Songwriters and Music Publishers to Be Paid More by Streaming Services


Music publishers and streaming services reached an agreement to raise the rates songwriters get paid when their music is played on Spotify and other digital platforms.

The National Music Publishers Association—a trade organization representing major music publishers including Universal, Warner and

Sony

—and the Digital Music Association—which represents

Spotify Technology SA,

Apple Inc.,

Amazon.com Inc.,

Alphabet Inc.’s

YouTube and

Sirius XM Holdings Inc.’s

Pandora—said Wednesday they have hammered out a deal days before they were set to go to trial in front of the Copyright Royalty Board. The board is a three-judge panel that sets the mechanical statutory licensing rates that digital-service providers pay publishers for on-demand audio streams of their songs.

The agreement means publishers will get as much as 15.35% of music streamers’ revenue, phased in during the five-year period from 2023 to the end of 2027. The settlement follows the Copyright Royalty Board’s decision in July to retroactively uphold a rate of 15.1% for the 2018 to 2022 period—a 44% increase from the prior rate.

Before the July decision, the two sides were in a debate over proposals for the future rates. The new agreement aligns streamers’ and songwriters’ interests and will help generate collaboration, executives said in a joint interview.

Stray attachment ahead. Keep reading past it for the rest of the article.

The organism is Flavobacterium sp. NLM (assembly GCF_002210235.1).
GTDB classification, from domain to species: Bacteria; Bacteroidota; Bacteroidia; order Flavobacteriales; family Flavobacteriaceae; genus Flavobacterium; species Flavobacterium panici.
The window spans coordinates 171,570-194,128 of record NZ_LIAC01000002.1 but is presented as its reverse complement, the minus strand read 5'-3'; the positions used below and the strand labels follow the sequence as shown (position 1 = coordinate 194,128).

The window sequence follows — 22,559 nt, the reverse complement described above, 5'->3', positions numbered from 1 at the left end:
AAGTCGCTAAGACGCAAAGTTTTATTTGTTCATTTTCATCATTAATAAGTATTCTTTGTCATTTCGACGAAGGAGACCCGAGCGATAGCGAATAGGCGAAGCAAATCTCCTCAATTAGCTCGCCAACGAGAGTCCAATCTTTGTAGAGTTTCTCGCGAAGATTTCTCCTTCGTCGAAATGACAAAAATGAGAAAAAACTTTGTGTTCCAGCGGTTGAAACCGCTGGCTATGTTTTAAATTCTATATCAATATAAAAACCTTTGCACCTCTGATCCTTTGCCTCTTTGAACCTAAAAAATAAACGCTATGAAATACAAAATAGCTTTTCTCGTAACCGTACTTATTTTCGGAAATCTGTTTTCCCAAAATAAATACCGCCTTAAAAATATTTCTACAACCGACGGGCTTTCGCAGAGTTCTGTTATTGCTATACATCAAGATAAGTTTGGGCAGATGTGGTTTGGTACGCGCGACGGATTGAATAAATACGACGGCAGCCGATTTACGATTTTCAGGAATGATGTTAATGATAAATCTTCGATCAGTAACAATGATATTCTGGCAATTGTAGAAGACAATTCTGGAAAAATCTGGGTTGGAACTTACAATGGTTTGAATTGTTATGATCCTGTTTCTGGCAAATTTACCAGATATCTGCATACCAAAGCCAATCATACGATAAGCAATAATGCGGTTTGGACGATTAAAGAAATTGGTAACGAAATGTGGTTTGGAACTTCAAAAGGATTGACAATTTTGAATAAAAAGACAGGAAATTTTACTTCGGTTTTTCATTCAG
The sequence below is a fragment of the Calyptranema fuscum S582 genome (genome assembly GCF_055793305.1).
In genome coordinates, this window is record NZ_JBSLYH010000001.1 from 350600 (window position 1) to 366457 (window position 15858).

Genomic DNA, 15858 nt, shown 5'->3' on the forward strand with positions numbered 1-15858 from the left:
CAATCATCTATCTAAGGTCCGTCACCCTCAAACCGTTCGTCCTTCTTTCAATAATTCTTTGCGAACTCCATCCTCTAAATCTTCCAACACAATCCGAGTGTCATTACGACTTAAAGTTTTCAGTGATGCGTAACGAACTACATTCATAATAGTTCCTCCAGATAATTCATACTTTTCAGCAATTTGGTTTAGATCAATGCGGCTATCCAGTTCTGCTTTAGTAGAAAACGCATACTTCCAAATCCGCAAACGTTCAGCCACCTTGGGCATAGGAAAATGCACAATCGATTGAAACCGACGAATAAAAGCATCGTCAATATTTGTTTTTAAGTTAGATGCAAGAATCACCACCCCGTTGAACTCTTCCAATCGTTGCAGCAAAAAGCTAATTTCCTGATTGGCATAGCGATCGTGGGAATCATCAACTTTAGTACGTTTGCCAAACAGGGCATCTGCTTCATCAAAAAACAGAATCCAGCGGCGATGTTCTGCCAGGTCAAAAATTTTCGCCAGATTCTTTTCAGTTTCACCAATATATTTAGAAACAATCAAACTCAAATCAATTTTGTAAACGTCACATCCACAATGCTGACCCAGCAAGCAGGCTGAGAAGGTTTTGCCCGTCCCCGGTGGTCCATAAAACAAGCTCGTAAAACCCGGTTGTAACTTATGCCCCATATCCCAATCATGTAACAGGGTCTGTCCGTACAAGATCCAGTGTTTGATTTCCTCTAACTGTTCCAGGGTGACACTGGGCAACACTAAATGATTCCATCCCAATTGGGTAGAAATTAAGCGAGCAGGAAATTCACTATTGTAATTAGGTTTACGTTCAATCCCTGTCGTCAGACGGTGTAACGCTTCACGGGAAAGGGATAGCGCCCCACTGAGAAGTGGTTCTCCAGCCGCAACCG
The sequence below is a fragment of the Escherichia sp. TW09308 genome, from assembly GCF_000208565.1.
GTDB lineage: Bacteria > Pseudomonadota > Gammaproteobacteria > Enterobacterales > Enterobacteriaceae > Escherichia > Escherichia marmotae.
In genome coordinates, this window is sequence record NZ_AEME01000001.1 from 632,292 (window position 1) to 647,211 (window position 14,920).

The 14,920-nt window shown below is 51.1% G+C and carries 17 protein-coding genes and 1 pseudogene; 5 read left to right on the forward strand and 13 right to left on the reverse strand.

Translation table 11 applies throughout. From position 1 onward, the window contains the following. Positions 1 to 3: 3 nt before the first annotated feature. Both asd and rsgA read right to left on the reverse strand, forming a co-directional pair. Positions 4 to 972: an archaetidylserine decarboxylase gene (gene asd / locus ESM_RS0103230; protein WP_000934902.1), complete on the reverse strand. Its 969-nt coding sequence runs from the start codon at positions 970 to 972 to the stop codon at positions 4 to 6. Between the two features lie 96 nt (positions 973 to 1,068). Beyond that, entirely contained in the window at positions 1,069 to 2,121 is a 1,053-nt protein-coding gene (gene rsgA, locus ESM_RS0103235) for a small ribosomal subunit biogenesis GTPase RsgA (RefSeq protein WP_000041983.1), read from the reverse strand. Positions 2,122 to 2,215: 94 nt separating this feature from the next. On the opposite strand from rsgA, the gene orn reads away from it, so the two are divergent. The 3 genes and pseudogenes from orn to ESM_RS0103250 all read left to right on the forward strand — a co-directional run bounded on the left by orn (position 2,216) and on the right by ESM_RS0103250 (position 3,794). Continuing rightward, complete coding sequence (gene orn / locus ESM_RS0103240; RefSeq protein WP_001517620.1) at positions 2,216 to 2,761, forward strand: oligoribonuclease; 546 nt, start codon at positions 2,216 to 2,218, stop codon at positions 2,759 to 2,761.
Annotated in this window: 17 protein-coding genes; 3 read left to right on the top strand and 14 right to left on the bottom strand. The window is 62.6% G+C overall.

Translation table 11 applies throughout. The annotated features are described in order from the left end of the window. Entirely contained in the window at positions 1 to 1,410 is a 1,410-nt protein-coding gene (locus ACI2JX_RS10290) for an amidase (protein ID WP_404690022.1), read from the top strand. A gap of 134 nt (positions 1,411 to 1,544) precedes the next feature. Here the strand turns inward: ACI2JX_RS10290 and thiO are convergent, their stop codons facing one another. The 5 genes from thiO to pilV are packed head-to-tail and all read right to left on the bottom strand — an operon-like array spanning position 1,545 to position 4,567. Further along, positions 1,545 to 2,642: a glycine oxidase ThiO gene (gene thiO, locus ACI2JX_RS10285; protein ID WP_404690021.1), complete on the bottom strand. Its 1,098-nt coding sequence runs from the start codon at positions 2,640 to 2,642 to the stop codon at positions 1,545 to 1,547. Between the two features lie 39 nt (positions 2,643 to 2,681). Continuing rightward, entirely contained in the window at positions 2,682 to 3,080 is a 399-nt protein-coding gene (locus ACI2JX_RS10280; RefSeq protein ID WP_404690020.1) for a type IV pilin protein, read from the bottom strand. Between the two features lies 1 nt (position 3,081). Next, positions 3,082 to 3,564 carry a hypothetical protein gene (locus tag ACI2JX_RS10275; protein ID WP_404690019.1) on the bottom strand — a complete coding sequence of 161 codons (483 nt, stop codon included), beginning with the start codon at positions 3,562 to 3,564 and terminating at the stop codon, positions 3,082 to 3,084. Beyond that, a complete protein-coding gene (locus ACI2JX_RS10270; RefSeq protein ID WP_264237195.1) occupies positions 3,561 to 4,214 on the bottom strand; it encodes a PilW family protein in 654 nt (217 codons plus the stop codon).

“What’s most important about the rate structure is we really are partners in that the more revenue they make the better we do,” said NMPA Chief Executive David Israelite.

David Israelite, CEO of the National Music Publishers Association, on Capitol Hill in 2018.



Photo:

brendan smialowski/Agence France-Presse/Getty Images

“We are in the midst of an incredibly competitive attention economy where those who make and distribute music are competing for eyeballs and to ensure ears are spending time listening to music,” said Digital Music Association CEO Garrett Levin, who pointed out the challenge services have faced in having to strike new deals with the music business when they roll out new features.

The deal, he said, would allow services to innovate “while also ensuring music remains valuable in those products.”

For years, publishers and songwriters have bristled over payments from streaming and say they are paltry—historically about one-fifth the amounts that labels and recording artists collect. The battle over streaming-royalty payouts heated up as financial players such as

Blackstone Inc.

and

KKR

& Co. bet billions of dollars on song catalogs—assets now seen as both increasingly valuable due to the growth of online streaming and untethered to broader market fluctuations.

Mechanical licenses date to the early 20th century. In 1909, Congress decided music publishers had a monopoly on player-piano rolls, then a popular recording medium, and passed a law requiring them to license their copyrights, with the government setting the rate. Record labels, which control masters, or the sound recordings of songs, aren’t subject to such compulsory licensing and negotiate with the services in the free market.

Mr. Israelite said this compulsory licensing process has made it difficult for the sides to act like business partners instead of adversaries, but he said both parties worked hard to shift the focus to their common interests.

“We had to come up with a system that protects both sides,” said Mr. Israelite.

Write to Anne Steele at Anne.Steele@wsj.com

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Appeared in the September 1, 2022, print edition as ‘Streamers’ Deal Lifts Songwriter Royalties.’

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